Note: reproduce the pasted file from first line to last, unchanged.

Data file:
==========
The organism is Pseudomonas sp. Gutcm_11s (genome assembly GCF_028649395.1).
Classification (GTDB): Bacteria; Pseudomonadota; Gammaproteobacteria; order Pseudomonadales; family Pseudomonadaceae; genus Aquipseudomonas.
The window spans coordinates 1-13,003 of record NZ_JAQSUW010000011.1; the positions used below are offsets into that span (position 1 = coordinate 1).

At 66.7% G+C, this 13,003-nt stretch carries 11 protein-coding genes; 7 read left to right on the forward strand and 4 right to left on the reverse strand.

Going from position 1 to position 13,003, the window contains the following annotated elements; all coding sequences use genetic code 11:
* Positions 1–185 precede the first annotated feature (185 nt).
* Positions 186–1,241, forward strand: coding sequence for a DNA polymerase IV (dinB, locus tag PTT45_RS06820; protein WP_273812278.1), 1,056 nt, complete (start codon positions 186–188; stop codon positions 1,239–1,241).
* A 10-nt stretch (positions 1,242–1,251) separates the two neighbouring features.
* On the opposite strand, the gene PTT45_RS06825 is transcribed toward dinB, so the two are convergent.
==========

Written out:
The organism is Pseudomonas sp. Gutcm_11s (genome assembly GCF_028649395.1).
Classification (GTDB): Bacteria; Pseudomonadota; Gammaproteobacteria; order Pseudomonadales; family Pseudomonadaceae; genus Aquipseudomonas.
The window spans coordinates 1-13,003 of record NZ_JAQSUW010000011.1; the positions used below are offsets into that span (position 1 = coordinate 1).

At 66.7% G+C, this 13,003-nt stretch carries 11 protein-coding genes; 7 read left to right on the forward strand and 4 right to left on the reverse strand.

Going from position 1 to position 13,003, the window contains the following annotated elements; all coding sequences use genetic code 11:
* Positions 1–185 precede the first annotated feature (185 nt).
* Positions 186–1,241, forward strand: coding sequence for a DNA polymerase IV (dinB, locus tag PTT45_RS06820; protein WP_273812278.1), 1,056 nt, complete (start codon positions 186–188; stop codon positions 1,239–1,241).
* A 10-nt stretch (positions 1,242–1,251) separates the two neighbouring features.
* On the opposite strand, the gene PTT45_RS06825 is transcribed toward dinB, so the two are convergent.